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Joint Open Letter to French President Nicolas Sarkozy

November 22, 2007

On November 22, 2007, Human Rights in China (HRIC), the International Federation for Human Rights (FIDH), and the French League of Human Rights (LDH), issued an open letter to French President Nicolas Sarkozy in advance of his visit to China.

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Mr. Nicolas Sarkozy
President of the French Republic

Re: Your visit in the People’s Republic of China

Excellency,

We write to you regarding your upcoming visit to China at the end of November. Your trip comes at a time when China is sensitive to heightened international scrutiny as the host of the upcoming Olympic Games. The European Union-China Bilateral Human Rights Dialogue
has drawn attention to many human rights issues, but there is still much to be done. European Union member states, and France in particular, must send a strong message to the Chinese government to use these last months before the Olympics to address serious
human rights concerns.

In advance of your trip, we wish to draw your attention to key issues regarding the ongoing and systematic violations of human rights in China. We urge you to use this uniquely timed opportunity to raise the following issues with your Chinese counterparts.

Protections for human rights defenders
Journalists, lawyers, environmental activists, and other human rights defenders face ongoing harassment in China. Despite official assertion of respect for individual human rights, arbitrary arrests and detentions, acts of torture, and enforced disappearances are commonplace. For example, Mr. Chen Guangcheng, a blind, self-taught lawyer and rights defense activist, filed a class-action lawsuit against the city of Linyi in Shandong province over forced abortion and forced-sterilization practices. Mr. Chen was subsequently convicted of destruction of property and of assembling a crowd to disrupt traffic. He is now in prison where he has suffered repeated ill-treatment. Such actions have a chilling effect on other
human rights defenders, and undermine the rule of law that the government says it is committed to building.

The right to adequate housing
As urban areas continue to rapidly develop, some private companies have colluded with local authorities to evict hundreds of thousands of residents from old neighborhoods and develop the areas for profit. Moreover, local corruption contributes to the dispossession of farmers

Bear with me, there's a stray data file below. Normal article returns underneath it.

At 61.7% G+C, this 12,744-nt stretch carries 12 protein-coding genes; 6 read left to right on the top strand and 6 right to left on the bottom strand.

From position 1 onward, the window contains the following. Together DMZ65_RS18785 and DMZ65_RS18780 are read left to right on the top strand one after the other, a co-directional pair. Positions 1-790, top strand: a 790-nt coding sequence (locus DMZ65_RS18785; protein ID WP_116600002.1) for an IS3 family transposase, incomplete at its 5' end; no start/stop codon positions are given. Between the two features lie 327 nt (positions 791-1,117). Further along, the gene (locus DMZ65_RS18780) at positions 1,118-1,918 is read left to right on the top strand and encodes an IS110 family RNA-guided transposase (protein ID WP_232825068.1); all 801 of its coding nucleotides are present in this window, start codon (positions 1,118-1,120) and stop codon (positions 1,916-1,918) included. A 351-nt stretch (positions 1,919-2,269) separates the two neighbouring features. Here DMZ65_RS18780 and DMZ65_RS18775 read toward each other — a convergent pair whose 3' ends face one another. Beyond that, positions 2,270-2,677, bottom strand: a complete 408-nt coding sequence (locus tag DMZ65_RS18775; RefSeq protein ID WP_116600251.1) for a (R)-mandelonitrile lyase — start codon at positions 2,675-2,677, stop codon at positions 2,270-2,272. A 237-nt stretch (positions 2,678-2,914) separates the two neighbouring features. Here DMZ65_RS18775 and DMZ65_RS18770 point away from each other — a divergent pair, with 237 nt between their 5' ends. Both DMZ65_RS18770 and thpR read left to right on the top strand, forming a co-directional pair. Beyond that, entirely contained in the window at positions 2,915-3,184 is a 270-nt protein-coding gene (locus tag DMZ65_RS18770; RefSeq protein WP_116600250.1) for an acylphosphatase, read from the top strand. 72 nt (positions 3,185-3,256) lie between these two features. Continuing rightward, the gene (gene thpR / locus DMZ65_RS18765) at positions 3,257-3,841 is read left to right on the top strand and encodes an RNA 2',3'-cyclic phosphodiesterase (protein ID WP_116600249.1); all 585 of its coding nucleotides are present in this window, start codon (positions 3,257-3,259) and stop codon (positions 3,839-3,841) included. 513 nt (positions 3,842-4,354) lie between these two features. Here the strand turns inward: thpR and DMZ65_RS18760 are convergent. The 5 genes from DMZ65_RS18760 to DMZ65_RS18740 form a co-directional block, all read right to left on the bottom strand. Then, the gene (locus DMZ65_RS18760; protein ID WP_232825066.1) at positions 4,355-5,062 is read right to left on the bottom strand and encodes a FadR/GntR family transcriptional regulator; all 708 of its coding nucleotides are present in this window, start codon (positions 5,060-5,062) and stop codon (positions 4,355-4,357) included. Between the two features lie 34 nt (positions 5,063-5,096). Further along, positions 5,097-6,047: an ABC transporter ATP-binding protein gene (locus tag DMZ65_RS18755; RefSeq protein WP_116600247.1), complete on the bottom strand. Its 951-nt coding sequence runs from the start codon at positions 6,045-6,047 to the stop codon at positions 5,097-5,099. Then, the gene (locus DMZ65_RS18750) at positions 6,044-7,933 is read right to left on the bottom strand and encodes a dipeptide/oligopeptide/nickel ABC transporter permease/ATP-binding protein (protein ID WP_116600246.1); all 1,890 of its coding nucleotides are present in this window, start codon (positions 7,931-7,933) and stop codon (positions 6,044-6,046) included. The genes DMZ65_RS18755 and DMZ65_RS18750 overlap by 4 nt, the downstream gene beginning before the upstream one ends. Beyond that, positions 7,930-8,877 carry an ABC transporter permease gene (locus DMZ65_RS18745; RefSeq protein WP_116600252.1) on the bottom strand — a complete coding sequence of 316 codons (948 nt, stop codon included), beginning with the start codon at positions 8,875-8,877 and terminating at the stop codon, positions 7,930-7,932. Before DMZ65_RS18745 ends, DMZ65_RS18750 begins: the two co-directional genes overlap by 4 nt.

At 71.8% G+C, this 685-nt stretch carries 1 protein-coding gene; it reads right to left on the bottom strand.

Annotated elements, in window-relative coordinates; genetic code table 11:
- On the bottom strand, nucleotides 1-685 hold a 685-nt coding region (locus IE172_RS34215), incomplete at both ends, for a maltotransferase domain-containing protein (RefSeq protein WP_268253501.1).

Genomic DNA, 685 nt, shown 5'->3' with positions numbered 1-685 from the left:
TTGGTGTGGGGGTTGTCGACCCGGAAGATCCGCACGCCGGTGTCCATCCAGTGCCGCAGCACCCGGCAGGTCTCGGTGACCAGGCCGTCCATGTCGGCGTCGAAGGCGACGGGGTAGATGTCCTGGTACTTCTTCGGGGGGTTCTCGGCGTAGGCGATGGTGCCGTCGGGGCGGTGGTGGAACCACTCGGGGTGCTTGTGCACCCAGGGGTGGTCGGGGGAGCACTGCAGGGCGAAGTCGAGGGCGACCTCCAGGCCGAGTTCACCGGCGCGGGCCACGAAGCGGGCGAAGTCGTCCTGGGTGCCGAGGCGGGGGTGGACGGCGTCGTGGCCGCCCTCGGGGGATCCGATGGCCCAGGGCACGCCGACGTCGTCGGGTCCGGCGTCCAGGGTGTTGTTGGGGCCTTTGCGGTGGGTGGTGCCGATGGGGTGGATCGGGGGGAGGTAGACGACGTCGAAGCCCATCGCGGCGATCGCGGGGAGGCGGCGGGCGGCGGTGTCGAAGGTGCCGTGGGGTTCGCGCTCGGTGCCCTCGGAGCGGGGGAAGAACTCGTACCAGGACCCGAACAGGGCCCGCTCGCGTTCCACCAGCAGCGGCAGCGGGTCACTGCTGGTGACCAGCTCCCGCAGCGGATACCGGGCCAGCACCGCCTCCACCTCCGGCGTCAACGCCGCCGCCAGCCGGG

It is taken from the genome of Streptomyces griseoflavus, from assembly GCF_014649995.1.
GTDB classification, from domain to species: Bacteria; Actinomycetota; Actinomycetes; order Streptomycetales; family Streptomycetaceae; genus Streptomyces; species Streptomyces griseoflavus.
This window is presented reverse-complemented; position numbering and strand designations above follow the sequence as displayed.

and prevents adequate compensation. Numerous cases of forced eviction have been documented, in violation of the right to adequate housing. One housing rights activist and petitioner from Shanghai, Ms Mao Hengfeng, was detained in early 2006 as she petitioned in Beijing. She has since been imprisoned for "intentional damage of property" on the grounds that she destroyed lamps in the room where she was held. She, too, has been subject to mistreatment since her imprisonment.

Application of the death penalty

National figures on executions carried out annually remain a state secret, but estimates from human rights organizations and Chinese academics range from over 3,000 to 8,000. As one of the benchmarks for progress in the EU-China Human Rights Bilateral Dialogue, the EU
has for many years demanded that China publicize the number of executions carried out. We urge you to reiterate the need for these figures in the interest of transparency, to strengthen judicial independence, and to open up public debate.

Cultural rights of minorities
Despite protections on paper for ethnic minorities in China, discrimination remains a serious problem throughout the country, particularly in Xinjiang Uyghur Autonomous Region and in Tibetan areas. The government has used the fight against terrorism as a pretext to repress cultural rights for Uyghurs, interpreting religious expression and religious education as separatist acts. Similar problems exist in Tibetan communities. One notable case is the
disappearance of Adruk Lopoe, a Tibetan monk arrested by the police and the army last August.

China's role in human rights abuses abroad

China is a political and economic leader worldwide and regionally, particularly in Asia, including Burma. We urge you to reiterate that China should employ its influence in Burma to call for the immediate release of all political prisoners, beginning with Aung San Suu Kyi, as one precondition for negotiations with the democratic opposition.

As public opinion and the media increasingly focus on China in the final countdown to the Olympic Games, the human rights message to China requires a strong and coherent tone. China cannot host an international event celebrating peace and international unity while
simultaneously perpetrating human rights abuses.

We urge you to raise your concerns on human rights and press for reform during this opportune visit.

Yours sincerely,

Souhayr Belhassen,
President of the International Federation for Human Rights (FIDH)

Jean-Pierre Dubois,
President of the Ligue des droits de l'Homme et du citoyen (LDH)

Sharon Hom,
Executive Director of Human Rights in China (HRIC)

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